Prevalence and risk factors of schistosomiasis among primary school children in four selected regions of The Gambia.

Prevalence and risk factors of schistosomiasis among primary school children in four selected regions of The Gambia.

Joof E, Sanyang AM, Camara Y, Sey AP, Baldeh I, Jah SL, Ceesay SJ, Sambou SM, Sanyang S, Wade CM, Sanneh B


The Gambia initiated a control programme for schistosomiasis in 2015. In light of this, recent and comprehensive data on schistosomiasis is required to effectively guide the control programme. This study aimed to evaluate the prevalence and associated risk factors of schistosomiasis among primary school children in The Gambia.


We utilised data from a previous study conducted in 2015 in 4 regions of The Gambia: North Bank Region (NBR), Lower River Region (LRR), Central River Region (CRR) and Upper River Region (URR). In the parent study, ten schools were selected randomly from each region. Urine and stool samples collected from 25 boys and 25 girls (7-14 years) in each school were examined for urinary schistosomiasis (Schistosoma haematobium infection) and intestinal schistosomiasis (Schistosoma mansoni infection) using urine filtration, dipstick and Kato-Katz methods.


Urinary schistosomiasis had an overall prevalence of 10.2% while intestinal schistosomiasis had a prevalence of 0.3% among the sampled school children. Prevalence of urinary schistosomiasis was significantly different among regions (χ 2 = 279.958, df = 3, p < 0.001), with CRR (27.6%) being the most endemic region, followed by URR (12.0%), then LRR (0.6%), and NBR (0.0%). Prevalence of intestinal schistosomiasis was also significantly variable among regions, with 4 of the 5 positive cases detected in CRR and 1 case in URR. Every school sampled in CRR had at least one student infected with S. haematobium, 50% of schools in URR had S. haematobium infection, and just one school in LRR had S. haematobium infection. While S. haematobium infection was significantly higher in boys (χ 2 = 4.440, df = 1, p = 0.035), no significant difference in infection rate was observed among age groups (χ 2 = 0.882, df = 2, p = 0.643). Two of the 5 students infected with S. mansoni were boys and 3 were girls. Four of these 5 students were in the 10-12 years age group and 1 was in the 7-9 years age group. Macrohaematuria and microhaematuria were found to be statistically associated with presence of S. haematobium eggs in urine. Being a male was a risk factor of S. haematobium infection. Bathing, playing and swimming in water bodies were found to pose less risk for S. haematobium infection, indicating that the true water contact behaviour of children was possibly underrepresented.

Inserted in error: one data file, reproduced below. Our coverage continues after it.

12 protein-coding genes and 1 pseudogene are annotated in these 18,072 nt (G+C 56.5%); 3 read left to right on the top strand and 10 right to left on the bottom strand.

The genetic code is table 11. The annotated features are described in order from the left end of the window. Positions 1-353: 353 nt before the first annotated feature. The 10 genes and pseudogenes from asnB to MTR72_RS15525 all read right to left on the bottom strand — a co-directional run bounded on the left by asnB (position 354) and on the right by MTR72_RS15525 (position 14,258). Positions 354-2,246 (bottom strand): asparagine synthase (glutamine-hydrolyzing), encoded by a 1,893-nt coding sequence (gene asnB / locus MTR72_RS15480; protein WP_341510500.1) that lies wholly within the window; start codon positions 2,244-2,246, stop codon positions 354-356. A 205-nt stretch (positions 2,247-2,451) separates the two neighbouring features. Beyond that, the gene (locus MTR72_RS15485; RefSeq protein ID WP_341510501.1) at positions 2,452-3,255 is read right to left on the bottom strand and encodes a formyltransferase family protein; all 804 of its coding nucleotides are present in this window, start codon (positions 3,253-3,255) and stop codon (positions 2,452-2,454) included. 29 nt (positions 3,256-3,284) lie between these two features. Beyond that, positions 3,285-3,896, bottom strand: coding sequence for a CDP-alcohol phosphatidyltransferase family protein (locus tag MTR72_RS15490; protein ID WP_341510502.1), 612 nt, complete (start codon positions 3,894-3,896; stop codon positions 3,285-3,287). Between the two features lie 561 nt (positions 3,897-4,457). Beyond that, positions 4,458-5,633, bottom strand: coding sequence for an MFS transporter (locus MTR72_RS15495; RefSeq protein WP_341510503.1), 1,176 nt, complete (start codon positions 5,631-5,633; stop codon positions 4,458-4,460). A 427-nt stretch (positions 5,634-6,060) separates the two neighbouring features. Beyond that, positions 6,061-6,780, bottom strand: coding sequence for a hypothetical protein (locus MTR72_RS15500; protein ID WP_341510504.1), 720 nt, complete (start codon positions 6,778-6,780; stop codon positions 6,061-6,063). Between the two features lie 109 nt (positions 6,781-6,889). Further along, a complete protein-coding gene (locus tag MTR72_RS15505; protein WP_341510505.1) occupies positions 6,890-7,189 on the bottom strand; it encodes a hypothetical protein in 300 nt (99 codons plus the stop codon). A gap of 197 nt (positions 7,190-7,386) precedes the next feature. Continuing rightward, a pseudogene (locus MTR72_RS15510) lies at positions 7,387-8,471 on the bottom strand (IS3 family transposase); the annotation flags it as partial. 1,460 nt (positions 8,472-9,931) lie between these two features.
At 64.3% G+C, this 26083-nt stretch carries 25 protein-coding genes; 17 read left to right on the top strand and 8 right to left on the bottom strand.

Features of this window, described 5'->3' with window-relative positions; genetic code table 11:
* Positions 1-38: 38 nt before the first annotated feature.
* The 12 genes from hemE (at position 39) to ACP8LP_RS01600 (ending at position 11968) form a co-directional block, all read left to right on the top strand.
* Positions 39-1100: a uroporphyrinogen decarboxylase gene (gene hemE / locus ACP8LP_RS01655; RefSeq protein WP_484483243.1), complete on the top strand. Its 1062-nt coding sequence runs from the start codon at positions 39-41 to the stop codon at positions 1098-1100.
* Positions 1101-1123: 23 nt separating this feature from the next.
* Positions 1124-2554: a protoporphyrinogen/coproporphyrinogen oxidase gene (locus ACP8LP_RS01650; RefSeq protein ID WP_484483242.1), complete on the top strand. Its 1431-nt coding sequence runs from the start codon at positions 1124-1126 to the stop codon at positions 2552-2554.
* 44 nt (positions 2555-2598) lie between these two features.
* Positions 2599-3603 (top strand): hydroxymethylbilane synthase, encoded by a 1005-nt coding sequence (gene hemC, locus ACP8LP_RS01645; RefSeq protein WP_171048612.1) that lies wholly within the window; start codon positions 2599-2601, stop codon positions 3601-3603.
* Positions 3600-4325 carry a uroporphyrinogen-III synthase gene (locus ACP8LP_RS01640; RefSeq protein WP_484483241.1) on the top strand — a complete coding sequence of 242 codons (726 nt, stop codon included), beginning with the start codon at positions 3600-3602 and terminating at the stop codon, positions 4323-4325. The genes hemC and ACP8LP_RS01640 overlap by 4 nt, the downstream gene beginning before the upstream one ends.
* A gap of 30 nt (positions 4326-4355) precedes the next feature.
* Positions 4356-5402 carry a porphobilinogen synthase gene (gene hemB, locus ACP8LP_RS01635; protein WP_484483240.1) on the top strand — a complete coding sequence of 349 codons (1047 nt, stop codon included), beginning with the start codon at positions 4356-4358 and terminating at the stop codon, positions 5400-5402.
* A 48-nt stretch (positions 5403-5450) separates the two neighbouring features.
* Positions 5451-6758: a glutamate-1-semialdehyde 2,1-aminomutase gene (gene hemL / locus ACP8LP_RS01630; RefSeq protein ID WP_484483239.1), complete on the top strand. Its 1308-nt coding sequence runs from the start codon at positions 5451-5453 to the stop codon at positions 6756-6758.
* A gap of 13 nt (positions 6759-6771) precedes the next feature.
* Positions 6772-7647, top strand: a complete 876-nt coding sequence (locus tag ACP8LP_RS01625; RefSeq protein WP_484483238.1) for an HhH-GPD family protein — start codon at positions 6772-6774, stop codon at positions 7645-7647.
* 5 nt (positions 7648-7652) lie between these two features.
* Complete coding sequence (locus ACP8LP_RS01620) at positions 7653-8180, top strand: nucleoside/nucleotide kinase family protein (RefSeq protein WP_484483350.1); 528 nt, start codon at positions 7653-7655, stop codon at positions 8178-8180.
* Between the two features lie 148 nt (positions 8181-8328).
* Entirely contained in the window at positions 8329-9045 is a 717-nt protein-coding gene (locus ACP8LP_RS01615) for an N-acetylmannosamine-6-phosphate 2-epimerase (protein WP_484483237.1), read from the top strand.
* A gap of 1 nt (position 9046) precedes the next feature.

The findings of this study provide invaluable information on the prevalence of schistosomiasis in The Gambia. This was useful for the schistosomiasis control efforts of the country, as it guided mass drug administration campaigns in eligible districts in the study area. More studies on S. mansoni and its intermediate snail hosts are required to establish its true status in The Gambia. As children sometimes tend to provide responses that potentially please the research or their teacher, data collection frameworks and approaches that ensure true responses in studies involving children should be devised and used.